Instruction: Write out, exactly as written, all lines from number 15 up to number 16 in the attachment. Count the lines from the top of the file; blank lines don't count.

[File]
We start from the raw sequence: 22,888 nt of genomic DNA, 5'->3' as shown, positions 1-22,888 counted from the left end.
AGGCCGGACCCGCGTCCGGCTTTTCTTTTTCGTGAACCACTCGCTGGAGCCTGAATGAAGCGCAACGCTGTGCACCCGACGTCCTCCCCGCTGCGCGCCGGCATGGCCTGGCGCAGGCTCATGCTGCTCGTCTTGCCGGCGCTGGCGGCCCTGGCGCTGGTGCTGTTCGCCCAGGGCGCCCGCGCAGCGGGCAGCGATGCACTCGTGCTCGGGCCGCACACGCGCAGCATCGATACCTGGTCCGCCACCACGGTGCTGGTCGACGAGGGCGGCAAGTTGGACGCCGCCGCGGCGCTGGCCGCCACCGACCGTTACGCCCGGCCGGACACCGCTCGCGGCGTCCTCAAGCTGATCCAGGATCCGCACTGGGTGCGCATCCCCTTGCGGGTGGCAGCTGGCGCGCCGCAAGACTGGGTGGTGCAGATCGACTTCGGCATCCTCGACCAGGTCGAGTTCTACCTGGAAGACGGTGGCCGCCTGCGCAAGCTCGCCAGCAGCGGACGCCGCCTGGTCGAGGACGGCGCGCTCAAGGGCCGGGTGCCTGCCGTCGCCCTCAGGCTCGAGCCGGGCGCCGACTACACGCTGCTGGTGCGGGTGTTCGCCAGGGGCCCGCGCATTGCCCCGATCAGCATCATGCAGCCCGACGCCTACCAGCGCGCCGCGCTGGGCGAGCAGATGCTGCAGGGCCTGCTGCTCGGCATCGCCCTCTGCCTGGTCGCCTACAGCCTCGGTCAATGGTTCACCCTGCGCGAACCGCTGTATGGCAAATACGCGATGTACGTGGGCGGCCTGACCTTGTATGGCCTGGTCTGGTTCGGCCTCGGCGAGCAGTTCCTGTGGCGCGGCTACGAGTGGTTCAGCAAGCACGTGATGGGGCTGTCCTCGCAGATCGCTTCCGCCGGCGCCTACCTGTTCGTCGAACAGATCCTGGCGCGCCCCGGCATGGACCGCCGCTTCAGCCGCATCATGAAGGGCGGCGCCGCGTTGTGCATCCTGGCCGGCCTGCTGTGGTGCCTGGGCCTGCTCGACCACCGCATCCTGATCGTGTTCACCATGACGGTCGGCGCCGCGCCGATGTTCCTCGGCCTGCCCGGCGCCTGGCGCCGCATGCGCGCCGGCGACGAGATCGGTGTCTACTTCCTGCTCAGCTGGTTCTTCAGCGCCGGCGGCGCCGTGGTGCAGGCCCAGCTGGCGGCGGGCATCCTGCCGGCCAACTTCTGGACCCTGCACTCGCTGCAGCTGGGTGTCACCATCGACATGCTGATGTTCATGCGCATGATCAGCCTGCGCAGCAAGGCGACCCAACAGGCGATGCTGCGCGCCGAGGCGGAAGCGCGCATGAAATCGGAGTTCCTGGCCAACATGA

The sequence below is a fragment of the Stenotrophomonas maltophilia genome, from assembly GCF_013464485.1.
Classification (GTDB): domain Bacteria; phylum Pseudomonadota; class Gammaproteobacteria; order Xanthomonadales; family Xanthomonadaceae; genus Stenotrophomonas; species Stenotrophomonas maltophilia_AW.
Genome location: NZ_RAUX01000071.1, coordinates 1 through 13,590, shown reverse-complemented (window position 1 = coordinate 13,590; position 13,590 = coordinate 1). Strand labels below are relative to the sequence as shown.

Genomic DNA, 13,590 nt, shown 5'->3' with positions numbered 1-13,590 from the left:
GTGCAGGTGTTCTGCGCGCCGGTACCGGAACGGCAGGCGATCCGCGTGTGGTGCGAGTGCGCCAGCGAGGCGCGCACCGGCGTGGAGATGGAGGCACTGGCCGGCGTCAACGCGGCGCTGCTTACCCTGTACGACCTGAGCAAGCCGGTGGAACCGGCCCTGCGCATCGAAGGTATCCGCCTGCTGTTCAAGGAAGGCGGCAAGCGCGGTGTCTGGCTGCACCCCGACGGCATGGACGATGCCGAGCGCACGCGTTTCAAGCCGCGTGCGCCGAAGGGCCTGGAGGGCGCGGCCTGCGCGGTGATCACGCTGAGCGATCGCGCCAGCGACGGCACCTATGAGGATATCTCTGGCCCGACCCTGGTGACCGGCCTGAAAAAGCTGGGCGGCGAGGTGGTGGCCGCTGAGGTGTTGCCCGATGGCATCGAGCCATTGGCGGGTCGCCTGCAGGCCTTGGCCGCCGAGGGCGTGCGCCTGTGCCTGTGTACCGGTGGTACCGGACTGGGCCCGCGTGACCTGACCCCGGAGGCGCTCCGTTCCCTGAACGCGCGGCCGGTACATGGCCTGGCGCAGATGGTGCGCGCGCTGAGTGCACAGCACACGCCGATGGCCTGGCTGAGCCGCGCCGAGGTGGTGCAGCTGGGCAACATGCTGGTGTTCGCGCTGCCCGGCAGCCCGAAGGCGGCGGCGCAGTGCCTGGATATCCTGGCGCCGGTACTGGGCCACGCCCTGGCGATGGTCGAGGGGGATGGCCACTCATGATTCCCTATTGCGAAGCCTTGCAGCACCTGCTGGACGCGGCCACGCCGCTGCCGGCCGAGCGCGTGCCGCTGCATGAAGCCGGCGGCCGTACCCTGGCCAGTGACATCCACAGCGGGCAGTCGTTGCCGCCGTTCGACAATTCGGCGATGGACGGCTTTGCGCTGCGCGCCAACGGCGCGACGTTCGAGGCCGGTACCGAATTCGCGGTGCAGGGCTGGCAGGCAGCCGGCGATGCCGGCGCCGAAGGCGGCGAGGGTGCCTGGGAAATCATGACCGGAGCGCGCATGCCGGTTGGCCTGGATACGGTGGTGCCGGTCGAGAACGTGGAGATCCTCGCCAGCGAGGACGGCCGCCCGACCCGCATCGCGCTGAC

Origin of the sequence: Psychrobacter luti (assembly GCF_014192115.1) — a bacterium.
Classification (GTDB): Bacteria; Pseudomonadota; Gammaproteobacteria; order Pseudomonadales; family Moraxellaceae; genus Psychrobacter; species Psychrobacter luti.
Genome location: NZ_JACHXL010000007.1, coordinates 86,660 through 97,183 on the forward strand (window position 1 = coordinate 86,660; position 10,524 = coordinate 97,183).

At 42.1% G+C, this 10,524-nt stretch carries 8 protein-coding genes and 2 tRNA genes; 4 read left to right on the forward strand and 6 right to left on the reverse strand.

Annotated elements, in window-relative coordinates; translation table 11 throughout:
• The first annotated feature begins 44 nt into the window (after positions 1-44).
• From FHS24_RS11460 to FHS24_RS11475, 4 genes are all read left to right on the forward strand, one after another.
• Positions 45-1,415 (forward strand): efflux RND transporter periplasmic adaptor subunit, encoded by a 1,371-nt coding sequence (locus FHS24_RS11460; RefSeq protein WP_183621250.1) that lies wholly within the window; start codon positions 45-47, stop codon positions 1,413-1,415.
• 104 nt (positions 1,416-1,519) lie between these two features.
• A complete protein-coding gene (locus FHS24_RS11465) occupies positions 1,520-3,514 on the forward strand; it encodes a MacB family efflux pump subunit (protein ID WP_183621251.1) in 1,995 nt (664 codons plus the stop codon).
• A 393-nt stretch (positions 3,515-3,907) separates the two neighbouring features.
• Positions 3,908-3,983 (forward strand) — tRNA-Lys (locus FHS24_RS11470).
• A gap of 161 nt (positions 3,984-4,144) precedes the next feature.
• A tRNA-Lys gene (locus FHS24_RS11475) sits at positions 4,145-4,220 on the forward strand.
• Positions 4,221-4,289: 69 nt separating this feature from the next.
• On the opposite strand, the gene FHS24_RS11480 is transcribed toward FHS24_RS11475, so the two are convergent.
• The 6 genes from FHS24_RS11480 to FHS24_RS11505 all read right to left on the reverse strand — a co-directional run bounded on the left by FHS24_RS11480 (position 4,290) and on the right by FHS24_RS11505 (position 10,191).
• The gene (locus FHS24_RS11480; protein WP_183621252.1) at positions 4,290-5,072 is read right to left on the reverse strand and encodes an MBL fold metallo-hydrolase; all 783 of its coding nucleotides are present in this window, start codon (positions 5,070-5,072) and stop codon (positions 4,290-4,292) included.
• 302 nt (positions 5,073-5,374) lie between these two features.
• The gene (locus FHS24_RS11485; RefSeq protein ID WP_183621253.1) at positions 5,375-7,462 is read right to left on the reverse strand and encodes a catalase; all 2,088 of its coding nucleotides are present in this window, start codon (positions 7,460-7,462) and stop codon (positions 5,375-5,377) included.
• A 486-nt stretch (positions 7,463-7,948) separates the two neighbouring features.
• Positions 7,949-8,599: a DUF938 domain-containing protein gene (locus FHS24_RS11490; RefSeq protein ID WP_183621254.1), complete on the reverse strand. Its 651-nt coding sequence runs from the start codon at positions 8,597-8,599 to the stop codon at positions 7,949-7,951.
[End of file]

• Positions 45-1,415 (forward strand): efflux RND transporter periplasmic adaptor subunit, encoded by a 1,371-nt coding sequence (locus FHS24_RS11460; RefSeq protein WP_183621250.1) that lies wholly within the window; start codon positions 45-47, stop codon positions 1,413-1,415.
• 104 nt (positions 1,416-1,519) lie between these two features.